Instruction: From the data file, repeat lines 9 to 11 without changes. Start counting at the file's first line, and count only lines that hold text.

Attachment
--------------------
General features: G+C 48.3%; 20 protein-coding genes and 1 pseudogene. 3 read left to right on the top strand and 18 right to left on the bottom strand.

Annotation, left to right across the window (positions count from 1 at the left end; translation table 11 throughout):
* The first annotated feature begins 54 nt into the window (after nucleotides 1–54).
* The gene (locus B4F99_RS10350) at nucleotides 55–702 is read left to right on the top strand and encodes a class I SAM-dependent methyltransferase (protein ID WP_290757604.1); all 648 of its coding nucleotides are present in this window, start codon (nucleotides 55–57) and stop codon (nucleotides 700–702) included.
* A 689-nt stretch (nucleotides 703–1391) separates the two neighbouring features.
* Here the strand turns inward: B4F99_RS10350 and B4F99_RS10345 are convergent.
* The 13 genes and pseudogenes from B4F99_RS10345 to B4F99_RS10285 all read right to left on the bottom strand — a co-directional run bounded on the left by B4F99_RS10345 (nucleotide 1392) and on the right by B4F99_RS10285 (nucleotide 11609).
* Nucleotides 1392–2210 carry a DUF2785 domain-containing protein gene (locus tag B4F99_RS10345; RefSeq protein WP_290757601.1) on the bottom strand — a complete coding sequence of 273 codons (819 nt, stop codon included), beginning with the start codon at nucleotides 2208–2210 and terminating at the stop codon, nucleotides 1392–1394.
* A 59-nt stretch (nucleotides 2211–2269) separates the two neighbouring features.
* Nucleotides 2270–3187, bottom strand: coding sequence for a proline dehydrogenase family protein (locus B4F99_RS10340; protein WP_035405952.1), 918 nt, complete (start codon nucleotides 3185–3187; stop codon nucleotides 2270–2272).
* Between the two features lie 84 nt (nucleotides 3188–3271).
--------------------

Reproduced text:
* A 59-nt stretch (nucleotides 2211–2269) separates the two neighbouring features.
* Nucleotides 2270–3187, bottom strand: coding sequence for a proline dehydrogenase family protein (locus B4F99_RS10340; protein WP_035405952.1), 918 nt, complete (start codon nucleotides 3185–3187; stop codon nucleotides 2270–2272).
* Between the two features lie 84 nt (nucleotides 3188–3271).